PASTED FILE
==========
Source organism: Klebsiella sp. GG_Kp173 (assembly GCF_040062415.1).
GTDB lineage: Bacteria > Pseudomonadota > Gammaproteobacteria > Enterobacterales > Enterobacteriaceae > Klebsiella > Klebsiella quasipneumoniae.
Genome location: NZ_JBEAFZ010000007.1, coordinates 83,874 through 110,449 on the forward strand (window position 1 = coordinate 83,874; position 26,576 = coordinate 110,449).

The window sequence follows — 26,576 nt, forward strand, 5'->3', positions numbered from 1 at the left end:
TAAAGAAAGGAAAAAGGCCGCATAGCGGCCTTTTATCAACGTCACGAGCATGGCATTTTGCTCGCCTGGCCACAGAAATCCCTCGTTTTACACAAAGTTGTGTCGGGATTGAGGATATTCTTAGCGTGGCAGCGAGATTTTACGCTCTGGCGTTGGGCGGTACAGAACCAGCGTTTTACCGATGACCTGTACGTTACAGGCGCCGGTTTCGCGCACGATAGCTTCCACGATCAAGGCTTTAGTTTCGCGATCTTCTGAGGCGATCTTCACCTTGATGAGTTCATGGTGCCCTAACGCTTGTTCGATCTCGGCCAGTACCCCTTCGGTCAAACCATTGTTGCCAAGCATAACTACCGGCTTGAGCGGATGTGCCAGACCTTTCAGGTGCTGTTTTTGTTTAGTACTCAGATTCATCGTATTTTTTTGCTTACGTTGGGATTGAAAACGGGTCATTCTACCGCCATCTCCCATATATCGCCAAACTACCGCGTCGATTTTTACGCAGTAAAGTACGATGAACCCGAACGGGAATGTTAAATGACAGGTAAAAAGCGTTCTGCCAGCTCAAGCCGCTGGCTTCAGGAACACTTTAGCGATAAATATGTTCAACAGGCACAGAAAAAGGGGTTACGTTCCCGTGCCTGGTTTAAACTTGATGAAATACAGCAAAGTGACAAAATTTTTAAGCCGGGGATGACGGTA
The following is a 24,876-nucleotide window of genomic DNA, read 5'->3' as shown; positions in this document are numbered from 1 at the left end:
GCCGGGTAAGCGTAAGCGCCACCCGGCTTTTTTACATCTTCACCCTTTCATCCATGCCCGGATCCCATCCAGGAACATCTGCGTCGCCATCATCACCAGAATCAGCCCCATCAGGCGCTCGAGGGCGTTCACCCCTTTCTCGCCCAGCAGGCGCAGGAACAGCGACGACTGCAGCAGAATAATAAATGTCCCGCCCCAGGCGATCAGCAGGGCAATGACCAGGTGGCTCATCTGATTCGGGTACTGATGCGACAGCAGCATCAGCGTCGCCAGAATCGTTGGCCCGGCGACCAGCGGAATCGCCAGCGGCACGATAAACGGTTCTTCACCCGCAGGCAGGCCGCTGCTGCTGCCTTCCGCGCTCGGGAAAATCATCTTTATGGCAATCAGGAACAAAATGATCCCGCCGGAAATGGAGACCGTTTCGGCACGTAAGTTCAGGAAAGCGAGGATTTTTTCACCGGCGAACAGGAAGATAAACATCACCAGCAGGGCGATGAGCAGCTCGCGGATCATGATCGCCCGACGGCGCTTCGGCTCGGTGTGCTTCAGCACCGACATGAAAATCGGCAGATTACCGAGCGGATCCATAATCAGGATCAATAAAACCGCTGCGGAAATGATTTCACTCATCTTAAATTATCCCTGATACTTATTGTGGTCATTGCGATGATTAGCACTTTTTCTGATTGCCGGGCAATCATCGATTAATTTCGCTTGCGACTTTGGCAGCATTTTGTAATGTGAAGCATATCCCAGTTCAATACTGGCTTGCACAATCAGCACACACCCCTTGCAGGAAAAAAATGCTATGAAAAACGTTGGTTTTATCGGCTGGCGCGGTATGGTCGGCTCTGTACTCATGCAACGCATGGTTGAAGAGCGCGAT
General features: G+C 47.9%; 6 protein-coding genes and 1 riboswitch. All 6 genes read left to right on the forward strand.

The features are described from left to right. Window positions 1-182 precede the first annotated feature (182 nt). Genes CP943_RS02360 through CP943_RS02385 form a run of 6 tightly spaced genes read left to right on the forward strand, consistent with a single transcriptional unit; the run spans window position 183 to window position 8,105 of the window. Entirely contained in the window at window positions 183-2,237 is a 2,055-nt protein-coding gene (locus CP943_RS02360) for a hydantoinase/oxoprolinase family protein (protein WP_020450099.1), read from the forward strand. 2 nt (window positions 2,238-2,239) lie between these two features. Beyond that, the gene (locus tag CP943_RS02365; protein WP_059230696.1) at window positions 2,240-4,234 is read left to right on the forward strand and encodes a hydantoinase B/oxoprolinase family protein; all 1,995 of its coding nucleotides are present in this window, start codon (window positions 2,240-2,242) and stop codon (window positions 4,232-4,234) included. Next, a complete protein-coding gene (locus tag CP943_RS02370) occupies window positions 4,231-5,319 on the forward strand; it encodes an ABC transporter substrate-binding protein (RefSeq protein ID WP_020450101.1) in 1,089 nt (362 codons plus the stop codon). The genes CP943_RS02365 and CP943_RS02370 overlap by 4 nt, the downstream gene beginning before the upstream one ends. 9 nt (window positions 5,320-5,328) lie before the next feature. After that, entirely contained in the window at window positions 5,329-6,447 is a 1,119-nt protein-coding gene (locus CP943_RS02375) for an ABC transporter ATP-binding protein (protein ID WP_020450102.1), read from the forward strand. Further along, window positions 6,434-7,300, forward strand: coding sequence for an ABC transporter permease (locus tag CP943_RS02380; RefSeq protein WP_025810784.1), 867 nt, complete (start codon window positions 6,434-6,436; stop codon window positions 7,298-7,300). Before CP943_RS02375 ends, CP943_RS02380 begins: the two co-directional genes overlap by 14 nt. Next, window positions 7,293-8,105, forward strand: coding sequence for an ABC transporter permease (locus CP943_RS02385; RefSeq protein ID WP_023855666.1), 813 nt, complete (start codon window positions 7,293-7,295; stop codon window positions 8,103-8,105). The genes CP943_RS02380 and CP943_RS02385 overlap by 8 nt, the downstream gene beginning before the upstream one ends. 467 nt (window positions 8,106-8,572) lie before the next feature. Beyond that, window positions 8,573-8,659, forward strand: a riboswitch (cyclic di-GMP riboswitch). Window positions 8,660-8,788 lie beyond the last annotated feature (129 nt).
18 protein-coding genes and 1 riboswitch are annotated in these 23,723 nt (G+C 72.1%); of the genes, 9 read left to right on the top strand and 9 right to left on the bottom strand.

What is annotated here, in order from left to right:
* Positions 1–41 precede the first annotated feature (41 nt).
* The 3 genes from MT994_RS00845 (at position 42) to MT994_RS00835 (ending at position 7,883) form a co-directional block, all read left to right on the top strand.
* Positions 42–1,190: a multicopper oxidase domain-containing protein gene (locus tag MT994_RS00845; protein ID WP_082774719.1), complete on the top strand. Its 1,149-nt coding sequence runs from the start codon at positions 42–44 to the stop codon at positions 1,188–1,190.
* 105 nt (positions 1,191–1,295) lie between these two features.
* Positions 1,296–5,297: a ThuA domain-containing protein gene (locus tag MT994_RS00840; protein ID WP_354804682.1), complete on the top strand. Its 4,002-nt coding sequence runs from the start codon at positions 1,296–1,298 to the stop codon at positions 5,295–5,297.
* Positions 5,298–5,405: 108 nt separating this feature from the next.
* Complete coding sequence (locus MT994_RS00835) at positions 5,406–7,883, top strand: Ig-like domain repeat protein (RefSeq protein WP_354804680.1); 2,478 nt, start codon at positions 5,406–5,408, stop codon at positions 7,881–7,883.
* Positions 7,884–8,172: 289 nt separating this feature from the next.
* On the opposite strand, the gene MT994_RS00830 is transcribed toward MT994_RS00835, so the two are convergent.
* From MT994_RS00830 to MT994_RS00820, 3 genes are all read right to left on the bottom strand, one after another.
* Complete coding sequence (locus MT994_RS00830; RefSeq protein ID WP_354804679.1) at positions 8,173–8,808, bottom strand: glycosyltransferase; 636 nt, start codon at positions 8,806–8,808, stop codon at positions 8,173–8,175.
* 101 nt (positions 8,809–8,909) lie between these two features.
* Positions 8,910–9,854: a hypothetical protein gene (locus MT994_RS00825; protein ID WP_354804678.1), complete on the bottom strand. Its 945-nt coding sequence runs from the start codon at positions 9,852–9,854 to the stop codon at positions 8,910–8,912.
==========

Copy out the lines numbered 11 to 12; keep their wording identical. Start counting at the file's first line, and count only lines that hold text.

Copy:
What is annotated here, in order from left to right:
* Positions 1–41 precede the first annotated feature (41 nt).